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Fr. Michael's Thoughts on Biblical Imagery: Mary


(Fr Michael Boakye Yeboah: Vice Rector of St Gregory Seminary, Kumasi-Ghana)


            Mystery may find a home in simplicity. When the prophets announced Israel’s restoration it brought hope to the people. The arrival of the Messiah was to usher the reign of prosperity and peace. Where will the messiah come from became the question many a Jew asked in his life time. Among the mysterious circumstances that the arrival of the messiah was associated with, people gave no chance that he will be the son of a Nazarian village girl. It was not the type of woman that people were skeptical about but rather about the place Nazareth. Nazareth was a place nothing good came from – at least based on the words of Nathanael. And yet it was from that simple background that the most mysterious event in humanity’s history emerged – the pregnancy of a virgin.

            Mary’s place in Christian history cannot be underrated, for her “fiat” changed the course of humanity. It is within this context that I understand why she is the most blessed of all women in every generation. We are told by the inspired writer that all generation are meant to call her Blessed.

            As we close the curtain on the season of Advent, we are led to reflect on Mary and her husband and how their cooperation with the will of God brought us the Savior of the world. On hindsight the story reported to us by Matthew is easy to understand but on that very day, I think Mary and Joseph did not have it easy with the angel. Let us take a close look at the readings given to us for our reflections on the 4th Sunday of Advent.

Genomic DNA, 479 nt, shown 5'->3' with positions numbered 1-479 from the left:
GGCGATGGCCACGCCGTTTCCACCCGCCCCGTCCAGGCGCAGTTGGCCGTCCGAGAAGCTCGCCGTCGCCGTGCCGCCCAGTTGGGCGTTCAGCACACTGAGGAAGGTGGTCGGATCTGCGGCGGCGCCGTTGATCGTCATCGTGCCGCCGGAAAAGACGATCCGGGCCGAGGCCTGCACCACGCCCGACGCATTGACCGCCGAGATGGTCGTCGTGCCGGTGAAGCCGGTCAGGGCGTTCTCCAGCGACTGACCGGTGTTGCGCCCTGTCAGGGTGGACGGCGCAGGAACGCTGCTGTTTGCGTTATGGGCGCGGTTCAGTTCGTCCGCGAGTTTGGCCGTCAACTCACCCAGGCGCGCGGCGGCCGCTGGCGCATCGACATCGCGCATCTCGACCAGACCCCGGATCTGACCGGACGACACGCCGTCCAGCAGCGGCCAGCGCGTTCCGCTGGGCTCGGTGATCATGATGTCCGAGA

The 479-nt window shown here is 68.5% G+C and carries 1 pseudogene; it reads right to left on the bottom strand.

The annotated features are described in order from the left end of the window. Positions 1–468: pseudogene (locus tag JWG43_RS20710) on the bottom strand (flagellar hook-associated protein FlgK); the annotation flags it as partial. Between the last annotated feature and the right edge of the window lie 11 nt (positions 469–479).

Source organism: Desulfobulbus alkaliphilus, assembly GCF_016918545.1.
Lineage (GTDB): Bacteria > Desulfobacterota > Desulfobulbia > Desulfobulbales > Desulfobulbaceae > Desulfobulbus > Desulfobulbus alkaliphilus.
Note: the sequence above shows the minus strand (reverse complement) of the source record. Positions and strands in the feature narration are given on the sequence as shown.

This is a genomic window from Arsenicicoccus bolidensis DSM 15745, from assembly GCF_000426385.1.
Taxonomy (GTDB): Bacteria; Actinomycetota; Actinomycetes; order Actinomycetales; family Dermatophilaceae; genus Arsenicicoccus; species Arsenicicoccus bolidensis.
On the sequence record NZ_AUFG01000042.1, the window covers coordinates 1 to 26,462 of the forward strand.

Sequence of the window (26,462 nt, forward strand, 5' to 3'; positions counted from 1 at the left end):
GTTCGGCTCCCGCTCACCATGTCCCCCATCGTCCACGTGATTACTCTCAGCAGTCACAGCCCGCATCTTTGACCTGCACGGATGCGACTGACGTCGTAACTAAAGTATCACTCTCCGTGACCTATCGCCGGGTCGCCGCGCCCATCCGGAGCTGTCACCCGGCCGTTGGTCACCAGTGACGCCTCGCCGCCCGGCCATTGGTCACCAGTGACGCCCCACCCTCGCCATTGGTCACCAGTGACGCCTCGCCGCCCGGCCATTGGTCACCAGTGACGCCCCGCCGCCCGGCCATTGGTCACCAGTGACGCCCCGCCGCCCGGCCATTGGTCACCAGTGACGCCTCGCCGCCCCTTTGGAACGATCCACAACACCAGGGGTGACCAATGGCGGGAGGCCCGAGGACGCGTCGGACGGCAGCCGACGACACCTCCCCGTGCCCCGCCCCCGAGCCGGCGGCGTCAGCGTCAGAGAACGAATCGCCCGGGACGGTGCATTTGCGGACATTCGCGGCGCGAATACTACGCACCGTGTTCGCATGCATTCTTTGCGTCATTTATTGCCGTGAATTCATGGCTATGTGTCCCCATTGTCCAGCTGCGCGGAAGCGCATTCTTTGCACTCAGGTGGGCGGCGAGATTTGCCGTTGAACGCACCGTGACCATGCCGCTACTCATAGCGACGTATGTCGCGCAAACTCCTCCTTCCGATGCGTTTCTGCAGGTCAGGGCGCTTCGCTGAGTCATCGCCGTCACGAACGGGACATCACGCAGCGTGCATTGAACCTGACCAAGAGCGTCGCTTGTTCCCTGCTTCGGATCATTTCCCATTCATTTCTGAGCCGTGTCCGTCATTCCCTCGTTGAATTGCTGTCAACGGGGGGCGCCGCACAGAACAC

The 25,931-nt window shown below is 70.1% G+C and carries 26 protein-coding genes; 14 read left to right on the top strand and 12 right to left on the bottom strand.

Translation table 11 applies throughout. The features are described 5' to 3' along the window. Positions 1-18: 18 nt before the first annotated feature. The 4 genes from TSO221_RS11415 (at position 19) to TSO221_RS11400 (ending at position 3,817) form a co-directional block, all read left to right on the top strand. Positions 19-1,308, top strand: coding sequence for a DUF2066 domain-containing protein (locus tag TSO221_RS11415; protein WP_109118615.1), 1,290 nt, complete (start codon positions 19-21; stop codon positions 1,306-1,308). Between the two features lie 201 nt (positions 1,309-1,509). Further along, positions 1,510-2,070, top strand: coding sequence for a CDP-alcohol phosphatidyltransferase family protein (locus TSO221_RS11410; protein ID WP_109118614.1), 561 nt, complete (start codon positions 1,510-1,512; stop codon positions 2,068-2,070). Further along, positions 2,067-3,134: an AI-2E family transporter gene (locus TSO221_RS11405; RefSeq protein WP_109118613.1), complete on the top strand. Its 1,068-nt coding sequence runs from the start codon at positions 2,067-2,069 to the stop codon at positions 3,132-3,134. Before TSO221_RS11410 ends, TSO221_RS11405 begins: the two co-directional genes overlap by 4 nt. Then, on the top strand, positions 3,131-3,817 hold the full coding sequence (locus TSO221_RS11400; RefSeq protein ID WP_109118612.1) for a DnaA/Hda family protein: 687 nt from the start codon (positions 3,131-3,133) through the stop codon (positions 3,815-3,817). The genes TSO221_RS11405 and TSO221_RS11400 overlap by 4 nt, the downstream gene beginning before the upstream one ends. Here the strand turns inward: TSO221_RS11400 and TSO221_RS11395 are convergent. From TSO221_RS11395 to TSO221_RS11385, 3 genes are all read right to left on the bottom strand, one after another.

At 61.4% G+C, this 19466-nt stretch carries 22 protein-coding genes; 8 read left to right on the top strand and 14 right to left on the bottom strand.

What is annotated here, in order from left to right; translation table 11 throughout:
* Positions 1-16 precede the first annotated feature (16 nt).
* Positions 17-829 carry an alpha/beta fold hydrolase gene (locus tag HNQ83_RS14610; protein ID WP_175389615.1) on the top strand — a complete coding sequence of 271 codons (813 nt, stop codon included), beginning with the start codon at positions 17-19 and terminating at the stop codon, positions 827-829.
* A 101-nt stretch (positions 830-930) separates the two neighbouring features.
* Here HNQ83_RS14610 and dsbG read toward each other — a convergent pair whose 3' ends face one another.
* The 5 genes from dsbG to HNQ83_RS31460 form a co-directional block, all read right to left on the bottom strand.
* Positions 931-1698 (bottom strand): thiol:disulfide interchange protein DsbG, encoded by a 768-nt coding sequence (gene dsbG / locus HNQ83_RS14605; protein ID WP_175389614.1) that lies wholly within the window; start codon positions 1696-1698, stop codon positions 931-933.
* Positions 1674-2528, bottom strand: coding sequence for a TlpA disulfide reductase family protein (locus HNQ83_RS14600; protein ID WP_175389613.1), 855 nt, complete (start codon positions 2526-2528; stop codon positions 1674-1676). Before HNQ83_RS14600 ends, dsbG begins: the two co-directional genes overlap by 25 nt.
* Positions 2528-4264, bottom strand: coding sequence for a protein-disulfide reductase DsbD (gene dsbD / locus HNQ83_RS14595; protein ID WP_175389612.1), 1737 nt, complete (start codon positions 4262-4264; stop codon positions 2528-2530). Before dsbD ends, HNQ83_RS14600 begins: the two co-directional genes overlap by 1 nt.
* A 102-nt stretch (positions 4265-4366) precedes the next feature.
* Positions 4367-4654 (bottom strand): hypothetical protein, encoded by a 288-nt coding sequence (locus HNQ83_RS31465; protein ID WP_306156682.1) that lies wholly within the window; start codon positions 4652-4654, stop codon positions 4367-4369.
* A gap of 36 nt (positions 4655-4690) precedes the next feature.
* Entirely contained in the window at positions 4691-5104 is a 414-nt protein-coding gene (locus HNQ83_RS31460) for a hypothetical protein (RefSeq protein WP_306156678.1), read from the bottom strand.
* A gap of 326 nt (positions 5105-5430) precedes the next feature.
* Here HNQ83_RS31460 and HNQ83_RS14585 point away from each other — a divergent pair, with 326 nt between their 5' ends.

The three preceding weeks of Advent laid emphasis on the place of John the Baptist in the arrival of the Son of God. John discharged his role with purposefulness and prophetic vigor. Last week’s Gospel served as the closure of his work, when he sent his disciples to inquire whether Jesus was the One he prepared the way for or he is to expect another. Jesus’ indirect confirmation through his works confirmed to John the Baptist that he is the One and so his “work is done.” That confirmation served as a kind of “Nunc dimittis” for John.

            As John the Baptist closed his ‘Advent chapter’, the last chapter of Advent is dedicated to the “drama” which had Mary, Joseph and the Angel Gabriel serving as the main characters. The way and manner Matthew described events in today’s Gospel calls for questions and debates. Matthew with his literary style invites some questions and chief among them all is whether the account should be considered as “a tale” or an historical event. Matthew starts this account with a literary style that fits well with narratives that appear in the form of a tale. The former “tax chief officer” turned sacred writer starts the account with: “This is how the birth of Jesus Christ came about…” The choice of literary style has given some scholars the room to question the historicity of the birth of Jesus and grouped it among “folks’ tales”. But this criticism lacks substance and may not win a verdict even in the court of wayfarers.